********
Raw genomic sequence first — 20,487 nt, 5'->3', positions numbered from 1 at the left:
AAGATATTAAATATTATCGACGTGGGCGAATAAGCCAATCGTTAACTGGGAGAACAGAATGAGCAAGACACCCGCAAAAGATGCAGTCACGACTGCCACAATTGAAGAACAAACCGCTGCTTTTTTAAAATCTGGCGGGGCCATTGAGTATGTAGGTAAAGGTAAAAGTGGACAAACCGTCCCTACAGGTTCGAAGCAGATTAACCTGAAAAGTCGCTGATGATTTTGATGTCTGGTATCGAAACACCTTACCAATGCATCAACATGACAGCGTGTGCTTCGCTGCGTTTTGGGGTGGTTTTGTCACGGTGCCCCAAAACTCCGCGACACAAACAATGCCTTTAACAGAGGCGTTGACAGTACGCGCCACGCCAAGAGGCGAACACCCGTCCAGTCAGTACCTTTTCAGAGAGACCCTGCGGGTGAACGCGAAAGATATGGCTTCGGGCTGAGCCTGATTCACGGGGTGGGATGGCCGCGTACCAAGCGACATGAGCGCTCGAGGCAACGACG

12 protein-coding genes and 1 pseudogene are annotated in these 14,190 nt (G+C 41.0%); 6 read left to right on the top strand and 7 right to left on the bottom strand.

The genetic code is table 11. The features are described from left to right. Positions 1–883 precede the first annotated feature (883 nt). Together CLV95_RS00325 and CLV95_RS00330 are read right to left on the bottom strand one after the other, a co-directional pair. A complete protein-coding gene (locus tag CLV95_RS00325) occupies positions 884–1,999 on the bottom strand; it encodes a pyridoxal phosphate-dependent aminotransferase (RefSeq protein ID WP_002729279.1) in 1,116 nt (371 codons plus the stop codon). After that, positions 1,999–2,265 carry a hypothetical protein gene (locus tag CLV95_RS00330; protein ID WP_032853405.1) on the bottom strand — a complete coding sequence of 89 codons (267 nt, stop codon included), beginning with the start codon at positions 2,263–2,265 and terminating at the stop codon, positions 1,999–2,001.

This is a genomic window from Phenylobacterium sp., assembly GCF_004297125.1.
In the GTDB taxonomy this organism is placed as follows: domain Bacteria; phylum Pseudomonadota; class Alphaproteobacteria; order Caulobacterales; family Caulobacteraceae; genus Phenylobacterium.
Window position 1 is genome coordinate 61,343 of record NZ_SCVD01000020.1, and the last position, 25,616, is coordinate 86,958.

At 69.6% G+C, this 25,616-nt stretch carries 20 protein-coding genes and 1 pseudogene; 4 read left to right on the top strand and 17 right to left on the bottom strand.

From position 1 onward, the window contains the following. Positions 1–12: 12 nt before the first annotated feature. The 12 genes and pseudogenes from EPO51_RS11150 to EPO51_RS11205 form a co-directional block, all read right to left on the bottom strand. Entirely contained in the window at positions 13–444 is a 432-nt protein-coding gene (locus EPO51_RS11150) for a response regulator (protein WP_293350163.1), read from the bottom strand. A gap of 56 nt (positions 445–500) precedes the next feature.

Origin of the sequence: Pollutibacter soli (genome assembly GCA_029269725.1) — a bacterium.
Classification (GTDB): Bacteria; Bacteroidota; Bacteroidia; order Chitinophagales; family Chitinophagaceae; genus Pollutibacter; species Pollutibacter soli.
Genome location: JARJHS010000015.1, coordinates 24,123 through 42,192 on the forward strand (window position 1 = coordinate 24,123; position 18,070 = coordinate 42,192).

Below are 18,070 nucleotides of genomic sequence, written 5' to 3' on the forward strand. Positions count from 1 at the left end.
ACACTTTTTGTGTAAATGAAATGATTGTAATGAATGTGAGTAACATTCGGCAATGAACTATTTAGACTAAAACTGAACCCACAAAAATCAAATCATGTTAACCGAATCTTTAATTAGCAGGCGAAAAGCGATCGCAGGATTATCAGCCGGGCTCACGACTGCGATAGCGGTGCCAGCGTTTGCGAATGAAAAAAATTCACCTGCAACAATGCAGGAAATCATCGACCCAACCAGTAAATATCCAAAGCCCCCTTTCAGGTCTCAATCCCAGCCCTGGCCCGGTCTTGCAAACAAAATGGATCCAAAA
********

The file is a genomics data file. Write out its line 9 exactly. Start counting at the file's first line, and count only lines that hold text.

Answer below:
From position 1 onward, the window contains the following. Positions 1–12: 12 nt before the first annotated feature. The 12 genes and pseudogenes from EPO51_RS11150 to EPO51_RS11205 form a co-directional block, all read right to left on the bottom strand. Entirely contained in the window at positions 13–444 is a 432-nt protein-coding gene (locus EPO51_RS11150) for a response regulator (protein WP_293350163.1), read from the bottom strand. A gap of 56 nt (positions 445–500) precedes the next feature.